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Curriculum Theorizing and Its Politicized Aspects Essay

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Introduction

Curriculum theorizing is a deductive approach that explains the various perceptions of education. It communicates the different thoughts and diversities of the curriculum through an array of theories (Huenecke, 1982). The various professionals such as the curriculum consultants, teachers, researchers, educationalists, modernized students, and the supervisors have different perceptions of the curriculum. Curriculum developers receive vast suggestions from their advisors who invent new ways to upgrade the curriculum. The developers are in dilemma, wondering which curriculum to adapt because each proposed curriculum is supported with research that shows its workability. The gender, race, moral, modernization, postmodernization, and the aesthetic factors are just but a few of the overtly politicized aspects of curriculum theorizing.

There is vast diversification in curriculum theorizing that goes to the extent of discarding early theories. The allegations that curriculum theorizing is a cohesive field are perceived as fictitious (Pinar & Bowers, 1992). The educators who believed that curriculum theorizing is unified, or that it has boundaries are considered outdated because their ideas conflict with the current perceptions. In the globalized and modernized world, curriculum theorizing is unlimited, appropriate and adequate for all scholars around the globe. The new status quo in curriculum theorizing denotes that curriculum theorizing is an ongoing project that will never end as long as humankind exists. Curriculum theorizing is a set of interdependent theoretical approaches that are upgraded to have the capacity to accommodate flexibility and tolerance to meet the demands of the modernized and globalized world. This paper will address the overtly politicized aspects of curriculum theorizing.

Curriculum theorizing and institutionalization

The institution and the instructor are the two significant aspects that determine what the students will learn. Different learning institutions have instructors who approach curriculum theorizing in different ways, where some instructors act as intellectuals while others will act as researchers. The intellectuals will insist on adhering to the theorists’ perspective of curriculum theorizing while the researchers will adhere to the practitioners’ perspective, but in the real sense, one can derive theory from practice. The practitioners directly affect the students’ ability to contribute their ideas concerning the current theories, where students will have a tendency to stick to the critical traditions. Connelly, for example, was a stringent theorist who overlooked all his roles to engage in curriculum theorizing. Connelly overlooked his administrative duties at the university, his ongoing work with principals and teachers and even his pedagogy to involve himself actively in theorizing. The theorizing works of Connelly are widely acknowledged, but they caused him a lot of sacrifice. This shows that theorists have a natural and active engagement in curriculum theorizing regardless of what it would cost them.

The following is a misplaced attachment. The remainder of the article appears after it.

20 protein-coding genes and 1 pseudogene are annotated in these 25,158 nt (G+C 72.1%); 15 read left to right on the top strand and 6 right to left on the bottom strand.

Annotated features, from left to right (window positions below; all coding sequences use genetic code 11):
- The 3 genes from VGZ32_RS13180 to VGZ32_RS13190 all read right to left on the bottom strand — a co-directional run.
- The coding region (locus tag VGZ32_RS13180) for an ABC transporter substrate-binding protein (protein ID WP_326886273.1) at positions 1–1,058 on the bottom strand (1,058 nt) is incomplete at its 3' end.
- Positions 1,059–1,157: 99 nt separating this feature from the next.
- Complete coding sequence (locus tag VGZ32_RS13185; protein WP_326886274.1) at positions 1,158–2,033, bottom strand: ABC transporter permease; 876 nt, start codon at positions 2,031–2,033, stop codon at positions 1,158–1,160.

As stated, different institutions have different approaches to handle students. An institution that has adopted the student-centered learning technique does not actively engage students in real sharing. Such institutions will focus on the individual learner while disempowering the students’ from social interactions. The students’ ability of real sharing is disempowered which could lead to social class discrimination, gender and race discrimination. Society has many times raised blame on the individual of their weird characters of discriminating against people in terms of their race, gender or social class; however, it is now clear that the educational institutions are to blame. Educational institutions should adopt the universally accepted mode of learning and the universally accepted cultures.

They should adhere to particular national cultures and social justice practices without minding the borders. The learning institutions ought to produce modernized individuals who will in turn upgrade and shape the society (Wright, 2000). Individuals ought to use the skills and scientific knowledge gained in school to make the society a better place. This ought to trickle down to the families of the learned fellows who will also have the desire to educate their children. Generally, learning institutions should privilege all global students who would wish to study in the institution. The politics of curriculum theorizing and institutionalization have not raised much criticism, where a greater percentage of the educationists agree that learning institutions play a great role in shaping the individual students and the society. They are the central areas that expose individuals to modernity and civilization.

Curriculum theorizing and how it has been queered

Children begin schooling at the tender age of three years or even two years in some places, and they spent the better part of their entire life in schools. It is not until they are fully trained to being resourceful people that the learning institutions release them to the society. The question is whether the learning institutions teach the students everything they need to know. The curriculum has underrepresented the subjects on sex, gender, and disability as they are regarded as queer subjects. Lesbianism and gay subjects are almost never discussed anywhere in the curriculum. In addition to the queer subjects, we have hermaphroditic subjects that raise gender ambiguity concerns. The above-mentioned subjects not fully integrated into the curriculum, and instructors only give their superficial teachings while leaving the students with many unanswered questions.